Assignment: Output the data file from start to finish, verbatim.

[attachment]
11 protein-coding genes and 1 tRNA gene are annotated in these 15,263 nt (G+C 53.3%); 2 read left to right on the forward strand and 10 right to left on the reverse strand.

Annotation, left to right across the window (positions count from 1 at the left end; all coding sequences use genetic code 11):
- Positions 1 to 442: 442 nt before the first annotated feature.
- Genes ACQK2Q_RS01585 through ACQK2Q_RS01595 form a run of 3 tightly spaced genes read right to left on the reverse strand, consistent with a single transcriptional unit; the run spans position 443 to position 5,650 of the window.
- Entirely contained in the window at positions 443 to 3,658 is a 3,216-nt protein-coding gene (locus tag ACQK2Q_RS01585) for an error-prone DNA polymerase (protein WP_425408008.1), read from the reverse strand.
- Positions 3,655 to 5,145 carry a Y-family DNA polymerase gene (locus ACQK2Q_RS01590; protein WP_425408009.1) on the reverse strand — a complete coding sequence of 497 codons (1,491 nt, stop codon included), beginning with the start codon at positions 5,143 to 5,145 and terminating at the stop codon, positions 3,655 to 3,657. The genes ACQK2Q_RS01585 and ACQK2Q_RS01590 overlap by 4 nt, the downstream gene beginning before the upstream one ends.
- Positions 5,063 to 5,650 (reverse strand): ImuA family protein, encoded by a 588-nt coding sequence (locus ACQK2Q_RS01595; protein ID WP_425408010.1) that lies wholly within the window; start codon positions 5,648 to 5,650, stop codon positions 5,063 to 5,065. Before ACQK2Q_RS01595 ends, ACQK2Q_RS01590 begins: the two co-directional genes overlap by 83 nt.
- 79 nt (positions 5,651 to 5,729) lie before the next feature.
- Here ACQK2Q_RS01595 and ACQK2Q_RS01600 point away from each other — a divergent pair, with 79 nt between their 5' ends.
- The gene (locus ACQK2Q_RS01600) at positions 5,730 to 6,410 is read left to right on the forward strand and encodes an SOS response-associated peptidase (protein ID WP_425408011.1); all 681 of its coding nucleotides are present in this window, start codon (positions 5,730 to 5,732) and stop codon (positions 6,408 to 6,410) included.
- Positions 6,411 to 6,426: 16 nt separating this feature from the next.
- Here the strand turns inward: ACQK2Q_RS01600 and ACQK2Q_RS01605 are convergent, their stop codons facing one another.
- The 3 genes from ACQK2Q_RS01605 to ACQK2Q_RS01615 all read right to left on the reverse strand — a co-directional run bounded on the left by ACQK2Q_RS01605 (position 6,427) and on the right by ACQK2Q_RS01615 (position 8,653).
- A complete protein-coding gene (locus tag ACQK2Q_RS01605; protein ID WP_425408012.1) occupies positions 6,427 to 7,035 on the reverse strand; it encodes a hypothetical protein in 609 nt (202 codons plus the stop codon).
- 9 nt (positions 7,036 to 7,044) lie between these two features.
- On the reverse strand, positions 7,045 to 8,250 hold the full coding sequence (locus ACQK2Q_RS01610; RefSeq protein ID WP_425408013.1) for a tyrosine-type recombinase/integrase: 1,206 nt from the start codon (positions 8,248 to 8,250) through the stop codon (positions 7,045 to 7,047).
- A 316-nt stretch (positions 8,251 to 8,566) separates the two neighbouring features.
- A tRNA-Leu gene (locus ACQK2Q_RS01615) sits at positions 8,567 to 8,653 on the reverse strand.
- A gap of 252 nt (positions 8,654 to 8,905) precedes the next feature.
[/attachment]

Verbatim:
11 protein-coding genes and 1 tRNA gene are annotated in these 15,263 nt (G+C 53.3%); 2 read left to right on the forward strand and 10 right to left on the reverse strand.

Annotation, left to right across the window (positions count from 1 at the left end; all coding sequences use genetic code 11):
- Positions 1 to 442: 442 nt before the first annotated feature.
- Genes ACQK2Q_RS01585 through ACQK2Q_RS01595 form a run of 3 tightly spaced genes read right to left on the reverse strand, consistent with a single transcriptional unit; the run spans position 443 to position 5,650 of the window.
- Entirely contained in the window at positions 443 to 3,658 is a 3,216-nt protein-coding gene (locus tag ACQK2Q_RS01585) for an error-prone DNA polymerase (protein WP_425408008.1), read from the reverse strand.
- Positions 3,655 to 5,145 carry a Y-family DNA polymerase gene (locus ACQK2Q_RS01590; protein WP_425408009.1) on the reverse strand — a complete coding sequence of 497 codons (1,491 nt, stop codon included), beginning with the start codon at positions 5,143 to 5,145 and terminating at the stop codon, positions 3,655 to 3,657. The genes ACQK2Q_RS01585 and ACQK2Q_RS01590 overlap by 4 nt, the downstream gene beginning before the upstream one ends.
- Positions 5,063 to 5,650 (reverse strand): ImuA family protein, encoded by a 588-nt coding sequence (locus ACQK2Q_RS01595; protein ID WP_425408010.1) that lies wholly within the window; start codon positions 5,648 to 5,650, stop codon positions 5,063 to 5,065. Before ACQK2Q_RS01595 ends, ACQK2Q_RS01590 begins: the two co-directional genes overlap by 83 nt.
- 79 nt (positions 5,651 to 5,729) lie before the next feature.
- Here ACQK2Q_RS01595 and ACQK2Q_RS01600 point away from each other — a divergent pair, with 79 nt between their 5' ends.
- The gene (locus ACQK2Q_RS01600) at positions 5,730 to 6,410 is read left to right on the forward strand and encodes an SOS response-associated peptidase (protein ID WP_425408011.1); all 681 of its coding nucleotides are present in this window, start codon (positions 5,730 to 5,732) and stop codon (positions 6,408 to 6,410) included.
- Positions 6,411 to 6,426: 16 nt separating this feature from the next.
- Here the strand turns inward: ACQK2Q_RS01600 and ACQK2Q_RS01605 are convergent, their stop codons facing one another.
- The 3 genes from ACQK2Q_RS01605 to ACQK2Q_RS01615 all read right to left on the reverse strand — a co-directional run bounded on the left by ACQK2Q_RS01605 (position 6,427) and on the right by ACQK2Q_RS01615 (position 8,653).
- A complete protein-coding gene (locus tag ACQK2Q_RS01605; protein ID WP_425408012.1) occupies positions 6,427 to 7,035 on the reverse strand; it encodes a hypothetical protein in 609 nt (202 codons plus the stop codon).
- 9 nt (positions 7,036 to 7,044) lie between these two features.
- On the reverse strand, positions 7,045 to 8,250 hold the full coding sequence (locus ACQK2Q_RS01610; RefSeq protein ID WP_425408013.1) for a tyrosine-type recombinase/integrase: 1,206 nt from the start codon (positions 8,248 to 8,250) through the stop codon (positions 7,045 to 7,047).
- A 316-nt stretch (positions 8,251 to 8,566) separates the two neighbouring features.
- A tRNA-Leu gene (locus ACQK2Q_RS01615) sits at positions 8,567 to 8,653 on the reverse strand.
- A gap of 252 nt (positions 8,654 to 8,905) precedes the next feature.